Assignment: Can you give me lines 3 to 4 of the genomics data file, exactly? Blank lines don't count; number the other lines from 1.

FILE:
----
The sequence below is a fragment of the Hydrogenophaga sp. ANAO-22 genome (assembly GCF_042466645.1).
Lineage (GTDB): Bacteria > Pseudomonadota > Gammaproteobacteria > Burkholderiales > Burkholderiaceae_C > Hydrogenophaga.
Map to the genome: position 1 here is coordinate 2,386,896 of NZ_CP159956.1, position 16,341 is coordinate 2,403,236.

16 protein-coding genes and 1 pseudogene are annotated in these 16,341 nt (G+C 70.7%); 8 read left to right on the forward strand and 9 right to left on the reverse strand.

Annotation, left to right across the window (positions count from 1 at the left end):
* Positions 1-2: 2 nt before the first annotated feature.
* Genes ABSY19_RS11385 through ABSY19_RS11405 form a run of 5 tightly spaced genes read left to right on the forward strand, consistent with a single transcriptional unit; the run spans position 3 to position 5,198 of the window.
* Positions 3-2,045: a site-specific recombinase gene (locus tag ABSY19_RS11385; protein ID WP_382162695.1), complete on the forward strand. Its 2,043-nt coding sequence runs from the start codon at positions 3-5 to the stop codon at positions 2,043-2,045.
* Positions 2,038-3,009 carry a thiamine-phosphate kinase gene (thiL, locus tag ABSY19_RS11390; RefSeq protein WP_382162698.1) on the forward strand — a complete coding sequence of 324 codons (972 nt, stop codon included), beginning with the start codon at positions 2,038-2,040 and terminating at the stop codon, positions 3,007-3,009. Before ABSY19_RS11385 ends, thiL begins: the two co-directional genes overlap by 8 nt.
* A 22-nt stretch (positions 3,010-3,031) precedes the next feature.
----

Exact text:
Map to the genome: position 1 here is coordinate 2,386,896 of NZ_CP159956.1, position 16,341 is coordinate 2,403,236.

16 protein-coding genes and 1 pseudogene are annotated in these 16,341 nt (G+C 70.7%); 8 read left to right on the forward strand and 9 right to left on the reverse strand.